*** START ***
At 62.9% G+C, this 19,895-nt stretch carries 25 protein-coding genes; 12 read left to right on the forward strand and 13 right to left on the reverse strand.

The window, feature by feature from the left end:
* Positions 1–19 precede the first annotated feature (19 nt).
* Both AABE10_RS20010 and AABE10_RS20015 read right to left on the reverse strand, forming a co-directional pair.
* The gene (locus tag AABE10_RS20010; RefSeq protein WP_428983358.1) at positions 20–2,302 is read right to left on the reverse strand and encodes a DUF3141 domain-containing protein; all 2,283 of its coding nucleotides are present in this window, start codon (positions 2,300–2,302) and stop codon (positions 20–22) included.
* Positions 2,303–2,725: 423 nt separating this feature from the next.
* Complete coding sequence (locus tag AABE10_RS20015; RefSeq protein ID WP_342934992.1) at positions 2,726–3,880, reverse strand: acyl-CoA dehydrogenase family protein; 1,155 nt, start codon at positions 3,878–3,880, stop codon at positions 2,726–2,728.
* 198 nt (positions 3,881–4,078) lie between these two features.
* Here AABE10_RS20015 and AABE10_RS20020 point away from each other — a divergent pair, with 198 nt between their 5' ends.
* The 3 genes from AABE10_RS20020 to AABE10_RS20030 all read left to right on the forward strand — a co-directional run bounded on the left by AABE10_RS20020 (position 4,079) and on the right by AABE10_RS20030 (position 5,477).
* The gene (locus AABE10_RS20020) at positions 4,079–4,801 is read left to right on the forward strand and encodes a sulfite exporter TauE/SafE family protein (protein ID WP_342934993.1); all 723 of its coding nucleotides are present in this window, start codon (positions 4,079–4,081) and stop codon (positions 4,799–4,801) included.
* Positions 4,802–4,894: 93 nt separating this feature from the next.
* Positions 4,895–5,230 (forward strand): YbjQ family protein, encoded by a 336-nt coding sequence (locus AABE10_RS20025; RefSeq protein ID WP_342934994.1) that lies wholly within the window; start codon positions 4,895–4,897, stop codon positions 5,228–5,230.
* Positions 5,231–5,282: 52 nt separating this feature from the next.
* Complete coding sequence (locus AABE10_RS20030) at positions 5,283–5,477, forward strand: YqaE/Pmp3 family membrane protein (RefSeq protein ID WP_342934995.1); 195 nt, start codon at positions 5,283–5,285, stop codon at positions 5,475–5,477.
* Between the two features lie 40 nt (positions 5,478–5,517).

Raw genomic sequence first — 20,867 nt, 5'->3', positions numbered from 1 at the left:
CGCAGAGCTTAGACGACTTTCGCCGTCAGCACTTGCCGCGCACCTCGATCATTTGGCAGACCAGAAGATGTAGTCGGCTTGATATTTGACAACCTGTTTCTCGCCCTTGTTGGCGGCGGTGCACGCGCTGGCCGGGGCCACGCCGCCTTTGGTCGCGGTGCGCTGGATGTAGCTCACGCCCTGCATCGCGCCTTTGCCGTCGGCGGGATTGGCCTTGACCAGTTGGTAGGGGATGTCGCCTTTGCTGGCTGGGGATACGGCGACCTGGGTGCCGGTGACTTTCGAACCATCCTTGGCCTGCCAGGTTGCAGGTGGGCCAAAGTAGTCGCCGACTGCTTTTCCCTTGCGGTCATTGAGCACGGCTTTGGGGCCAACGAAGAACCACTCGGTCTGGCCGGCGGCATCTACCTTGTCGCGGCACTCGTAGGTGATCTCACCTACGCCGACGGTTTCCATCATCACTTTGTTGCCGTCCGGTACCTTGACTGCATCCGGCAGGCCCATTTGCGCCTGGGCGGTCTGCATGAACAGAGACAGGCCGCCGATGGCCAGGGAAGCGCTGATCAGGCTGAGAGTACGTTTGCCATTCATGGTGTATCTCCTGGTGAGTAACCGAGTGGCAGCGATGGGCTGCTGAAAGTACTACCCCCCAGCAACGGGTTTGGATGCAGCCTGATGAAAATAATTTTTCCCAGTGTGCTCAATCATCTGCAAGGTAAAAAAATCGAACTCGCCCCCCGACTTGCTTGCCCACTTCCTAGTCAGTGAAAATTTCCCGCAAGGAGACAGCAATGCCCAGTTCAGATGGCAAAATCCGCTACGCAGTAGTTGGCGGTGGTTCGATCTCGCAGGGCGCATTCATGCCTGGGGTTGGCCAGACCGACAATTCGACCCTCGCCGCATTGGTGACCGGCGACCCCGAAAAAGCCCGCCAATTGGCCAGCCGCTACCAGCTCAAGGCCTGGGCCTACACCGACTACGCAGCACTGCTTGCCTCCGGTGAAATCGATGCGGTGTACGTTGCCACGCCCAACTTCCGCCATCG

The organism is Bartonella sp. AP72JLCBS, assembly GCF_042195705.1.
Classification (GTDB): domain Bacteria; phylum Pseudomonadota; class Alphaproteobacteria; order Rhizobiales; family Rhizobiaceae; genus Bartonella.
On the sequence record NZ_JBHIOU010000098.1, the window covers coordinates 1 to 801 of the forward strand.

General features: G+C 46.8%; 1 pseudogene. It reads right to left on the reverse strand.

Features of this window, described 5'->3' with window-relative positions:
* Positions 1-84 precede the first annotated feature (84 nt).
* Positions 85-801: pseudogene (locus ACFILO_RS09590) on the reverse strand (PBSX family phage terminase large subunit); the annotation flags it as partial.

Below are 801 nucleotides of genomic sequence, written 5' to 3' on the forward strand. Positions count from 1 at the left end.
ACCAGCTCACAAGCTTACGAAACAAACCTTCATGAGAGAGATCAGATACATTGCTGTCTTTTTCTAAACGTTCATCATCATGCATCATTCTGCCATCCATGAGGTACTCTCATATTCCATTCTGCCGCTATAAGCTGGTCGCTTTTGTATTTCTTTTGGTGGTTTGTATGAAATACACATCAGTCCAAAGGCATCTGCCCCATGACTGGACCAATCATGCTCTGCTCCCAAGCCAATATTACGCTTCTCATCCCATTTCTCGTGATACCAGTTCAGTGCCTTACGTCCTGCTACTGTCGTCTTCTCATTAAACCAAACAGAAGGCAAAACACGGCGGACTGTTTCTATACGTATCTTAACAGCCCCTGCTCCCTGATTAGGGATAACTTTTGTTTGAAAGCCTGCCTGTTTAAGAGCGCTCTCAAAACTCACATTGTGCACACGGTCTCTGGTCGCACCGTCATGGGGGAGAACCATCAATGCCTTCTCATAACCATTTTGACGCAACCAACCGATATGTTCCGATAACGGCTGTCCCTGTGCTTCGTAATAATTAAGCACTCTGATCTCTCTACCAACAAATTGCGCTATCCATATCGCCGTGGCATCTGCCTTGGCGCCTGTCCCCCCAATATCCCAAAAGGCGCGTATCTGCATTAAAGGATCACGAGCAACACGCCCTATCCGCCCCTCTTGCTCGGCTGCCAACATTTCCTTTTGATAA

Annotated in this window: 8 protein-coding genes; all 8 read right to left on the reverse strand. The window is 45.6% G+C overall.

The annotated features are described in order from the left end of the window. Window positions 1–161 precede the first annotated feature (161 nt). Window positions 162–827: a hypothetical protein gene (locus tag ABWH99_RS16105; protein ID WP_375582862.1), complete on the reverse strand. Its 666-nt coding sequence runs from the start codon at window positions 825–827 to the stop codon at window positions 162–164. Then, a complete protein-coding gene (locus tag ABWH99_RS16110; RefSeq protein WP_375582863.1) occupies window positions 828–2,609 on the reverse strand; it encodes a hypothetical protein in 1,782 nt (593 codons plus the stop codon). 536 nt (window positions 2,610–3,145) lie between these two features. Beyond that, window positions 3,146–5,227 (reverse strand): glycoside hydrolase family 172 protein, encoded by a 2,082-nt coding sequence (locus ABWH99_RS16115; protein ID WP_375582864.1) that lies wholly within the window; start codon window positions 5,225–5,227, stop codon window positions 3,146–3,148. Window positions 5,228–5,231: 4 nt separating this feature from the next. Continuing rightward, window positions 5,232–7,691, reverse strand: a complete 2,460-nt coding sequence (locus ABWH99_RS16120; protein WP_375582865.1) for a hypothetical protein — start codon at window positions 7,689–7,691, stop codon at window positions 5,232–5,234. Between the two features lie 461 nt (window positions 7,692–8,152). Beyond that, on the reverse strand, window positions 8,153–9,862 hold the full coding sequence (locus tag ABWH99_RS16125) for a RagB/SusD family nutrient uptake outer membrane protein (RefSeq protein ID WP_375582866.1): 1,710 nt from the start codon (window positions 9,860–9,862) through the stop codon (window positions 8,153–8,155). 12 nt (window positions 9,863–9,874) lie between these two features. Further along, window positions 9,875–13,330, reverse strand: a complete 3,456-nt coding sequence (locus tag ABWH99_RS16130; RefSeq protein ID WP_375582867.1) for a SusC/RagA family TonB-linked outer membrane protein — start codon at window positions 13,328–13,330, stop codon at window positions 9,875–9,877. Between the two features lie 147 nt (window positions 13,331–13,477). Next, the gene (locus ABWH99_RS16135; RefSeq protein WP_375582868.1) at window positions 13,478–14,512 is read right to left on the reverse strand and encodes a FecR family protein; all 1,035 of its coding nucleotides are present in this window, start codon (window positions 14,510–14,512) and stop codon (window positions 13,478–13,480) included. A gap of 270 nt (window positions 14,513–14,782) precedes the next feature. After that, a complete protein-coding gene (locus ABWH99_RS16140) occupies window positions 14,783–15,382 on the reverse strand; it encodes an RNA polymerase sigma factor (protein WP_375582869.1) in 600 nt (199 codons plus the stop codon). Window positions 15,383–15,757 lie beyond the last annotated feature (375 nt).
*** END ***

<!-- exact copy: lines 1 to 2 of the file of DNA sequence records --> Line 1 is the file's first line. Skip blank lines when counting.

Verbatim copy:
At 62.9% G+C, this 19,895-nt stretch carries 25 protein-coding genes; 12 read left to right on the forward strand and 13 right to left on the reverse strand.

The window, feature by feature from the left end: